She made her solo debut at Carnegie Hall in April 2010 (Fauré’s Requiem) and covered the roles of 2nd Lady & 2nd Witch in the Mark Morris Dance Group’s production of Dido and Aeneas in Moscow and New York. Other notable solo appearances include Bach’s Jauchzet Gott in allen Landen (BWV 51) at St. Paul’s Chapel in NYC, Handel’s Dixit Dominus and Israel in Egypt (Musica Omnia), Mozart’s Exsultate, Jubilate and Requiem, Haydn’s Lord Nelson Mass, Mendelssohn’s Hör mein Bitten, Stravinsky’s Les Noces, and Magnificat settings by Bach and Mendelssohn (Naxos).
In addition to her solo work, Melanie’s fifteen years of choral and chamber music experience have culminated in performances with the Oregon Bach Festival Choir, Santa Fe Desert Chorale, Yale Schola Cantorum, Yale Voxtet, Etherea, Seraphic Fire, Conspirare, and the Trinity Wall Street Choir.
Opera roles include Phoebe (The Cunning Man), Adele (Die Fledermaus), The Queen of the Night/ Pamina (The Magic Flute), Mme. Goldentrill (The Impresario), and Aline (The Sorcerer). Theater credits include Philip Glass and Robert Wilson’s Einstein on the Beach, Disney’s Beauty and the Beast (Belle), The Music Man (Marian Paroo), The King and I (Tuptim), and Buddy! The Buddy Holly Story (Maria Elena Holly).
Melanie holds the Artist Diploma in Voice from Yale University/ Institute of Sacred Music, as well as performance degrees from Loyola University New Orleans and Centenary College of Louisiana with a minor in French. She is currently engaged with the professional choir at Trinity Episcopal Church Wall Street and continues to tour with Philip Glass and Robert Wilson’s Einstein on the Beach. She resides in Astoria, New York.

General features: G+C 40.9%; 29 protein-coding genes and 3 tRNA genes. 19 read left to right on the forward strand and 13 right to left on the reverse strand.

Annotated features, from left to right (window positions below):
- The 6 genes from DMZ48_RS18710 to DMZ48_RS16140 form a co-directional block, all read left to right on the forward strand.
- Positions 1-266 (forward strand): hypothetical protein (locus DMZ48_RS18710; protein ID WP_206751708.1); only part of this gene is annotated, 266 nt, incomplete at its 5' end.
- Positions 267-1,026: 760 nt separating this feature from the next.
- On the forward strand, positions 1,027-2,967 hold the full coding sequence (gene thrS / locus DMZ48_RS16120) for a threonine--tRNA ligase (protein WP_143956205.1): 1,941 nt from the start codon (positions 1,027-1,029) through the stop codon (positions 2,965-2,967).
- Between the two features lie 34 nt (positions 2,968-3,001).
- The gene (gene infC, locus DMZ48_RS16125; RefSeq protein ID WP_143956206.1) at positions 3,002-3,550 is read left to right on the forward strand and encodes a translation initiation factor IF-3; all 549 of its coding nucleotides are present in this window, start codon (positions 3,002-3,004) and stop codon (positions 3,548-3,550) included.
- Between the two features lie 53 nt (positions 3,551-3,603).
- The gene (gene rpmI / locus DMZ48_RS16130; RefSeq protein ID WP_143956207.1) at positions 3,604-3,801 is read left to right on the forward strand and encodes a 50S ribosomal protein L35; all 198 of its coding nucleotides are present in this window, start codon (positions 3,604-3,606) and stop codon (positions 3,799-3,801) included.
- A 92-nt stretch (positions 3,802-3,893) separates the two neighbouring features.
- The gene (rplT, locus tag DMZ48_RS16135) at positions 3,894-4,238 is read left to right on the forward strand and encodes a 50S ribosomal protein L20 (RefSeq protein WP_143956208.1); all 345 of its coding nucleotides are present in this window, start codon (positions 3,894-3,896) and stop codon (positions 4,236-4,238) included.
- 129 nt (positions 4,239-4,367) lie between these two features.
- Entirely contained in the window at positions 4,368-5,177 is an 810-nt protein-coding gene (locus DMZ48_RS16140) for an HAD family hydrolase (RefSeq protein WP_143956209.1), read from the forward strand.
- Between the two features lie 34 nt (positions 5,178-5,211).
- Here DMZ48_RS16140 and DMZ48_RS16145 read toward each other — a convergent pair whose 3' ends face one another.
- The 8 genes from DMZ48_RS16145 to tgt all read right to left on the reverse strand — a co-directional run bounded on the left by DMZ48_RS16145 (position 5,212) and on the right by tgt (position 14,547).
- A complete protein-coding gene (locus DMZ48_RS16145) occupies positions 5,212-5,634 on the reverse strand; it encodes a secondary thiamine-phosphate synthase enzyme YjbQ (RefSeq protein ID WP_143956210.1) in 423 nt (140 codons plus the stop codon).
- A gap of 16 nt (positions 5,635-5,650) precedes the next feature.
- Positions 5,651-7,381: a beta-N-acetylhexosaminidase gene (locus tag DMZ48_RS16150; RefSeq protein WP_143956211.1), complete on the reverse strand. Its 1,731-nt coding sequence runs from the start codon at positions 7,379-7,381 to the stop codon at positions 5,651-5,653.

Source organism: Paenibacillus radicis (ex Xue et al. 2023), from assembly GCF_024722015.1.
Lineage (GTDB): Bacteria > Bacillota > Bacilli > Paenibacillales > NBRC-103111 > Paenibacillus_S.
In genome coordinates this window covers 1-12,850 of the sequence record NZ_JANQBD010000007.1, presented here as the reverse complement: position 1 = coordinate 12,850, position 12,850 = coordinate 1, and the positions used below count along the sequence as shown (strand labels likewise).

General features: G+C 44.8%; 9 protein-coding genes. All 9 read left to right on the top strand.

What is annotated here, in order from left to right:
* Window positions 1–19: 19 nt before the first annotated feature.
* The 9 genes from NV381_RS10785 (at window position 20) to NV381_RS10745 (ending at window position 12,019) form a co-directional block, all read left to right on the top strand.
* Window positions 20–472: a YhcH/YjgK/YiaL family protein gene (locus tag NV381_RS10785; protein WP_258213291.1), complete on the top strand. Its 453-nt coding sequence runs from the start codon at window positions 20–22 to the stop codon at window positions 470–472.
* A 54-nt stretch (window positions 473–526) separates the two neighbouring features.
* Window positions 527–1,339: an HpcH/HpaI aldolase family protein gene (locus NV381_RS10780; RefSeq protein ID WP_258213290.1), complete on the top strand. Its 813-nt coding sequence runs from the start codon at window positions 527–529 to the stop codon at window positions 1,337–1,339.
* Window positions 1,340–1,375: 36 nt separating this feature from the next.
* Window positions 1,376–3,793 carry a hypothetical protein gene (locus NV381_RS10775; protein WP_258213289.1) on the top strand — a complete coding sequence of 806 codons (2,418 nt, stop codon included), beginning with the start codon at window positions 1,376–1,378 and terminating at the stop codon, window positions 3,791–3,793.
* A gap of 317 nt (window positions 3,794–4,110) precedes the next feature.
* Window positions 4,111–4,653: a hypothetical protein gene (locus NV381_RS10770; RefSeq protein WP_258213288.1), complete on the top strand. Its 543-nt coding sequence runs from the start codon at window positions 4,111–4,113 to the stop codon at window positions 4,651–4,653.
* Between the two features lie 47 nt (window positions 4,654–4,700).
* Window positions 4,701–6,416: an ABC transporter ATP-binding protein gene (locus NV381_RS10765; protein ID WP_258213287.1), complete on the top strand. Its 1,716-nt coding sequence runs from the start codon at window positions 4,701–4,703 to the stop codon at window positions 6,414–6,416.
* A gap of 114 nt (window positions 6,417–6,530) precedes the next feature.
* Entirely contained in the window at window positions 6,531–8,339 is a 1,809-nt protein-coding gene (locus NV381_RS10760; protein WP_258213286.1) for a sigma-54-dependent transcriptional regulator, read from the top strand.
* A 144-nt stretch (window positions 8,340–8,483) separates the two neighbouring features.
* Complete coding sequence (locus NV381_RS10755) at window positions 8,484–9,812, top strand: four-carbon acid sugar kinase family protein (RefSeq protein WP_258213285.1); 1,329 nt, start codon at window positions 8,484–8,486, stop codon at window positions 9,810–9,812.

Dr. Sarah K. Sarver joins the faculty at Oklahoma City University as Assistant Professor of Music Theory. Her current research centers on Schenkerian theory and late-nineteenth- and early-twentieth-century tonality. Her dissertation explores the ways in which various chromatic excursions interact with diatonic structural processes in selected works by Richard Strauss. Additionally, Dr. Sarver is interested in the relationship between text and music in lieder. She has presented her research at regional and international meetings, including the Music Theory Southeast and Texas Society for Music Theory regional meetings and the Theory and Analysis Graduate Students' Weekend hosted by the Society for Music Analysis. Dr. Sarver was awarded the Colvin Award at the 2010 Texas Society for Music Theory 32nd Annual Meeting.
Dr. Sarver comes to Oklahoma City University by way of Florida State University, where she earned the Ph.D. in music theory. While attending Florida State University, Dr. Sarver received a teaching assistantship, and her efforts in the classroom were recognized with a nomination for the Outstanding Teaching-Assistant Award. Prior to studying at Florida State University, Dr. Sarver received an M.M. in music theory from Southern Methodist University. Dr. Sarver also holds a B.M. in voice performance and a minor in French studies from Centenary College of Louisiana.
Donovan Soumas holds a B.M. degree from Centenary. A former instructor and accompanist for the Newark Boys Chorus, Mr. Soumas traveled extensively throughout the world with the chorus. Mr. Soumas is also the former Artistic Director of the Plainfield-based Ric-Charles Choral Ensemble.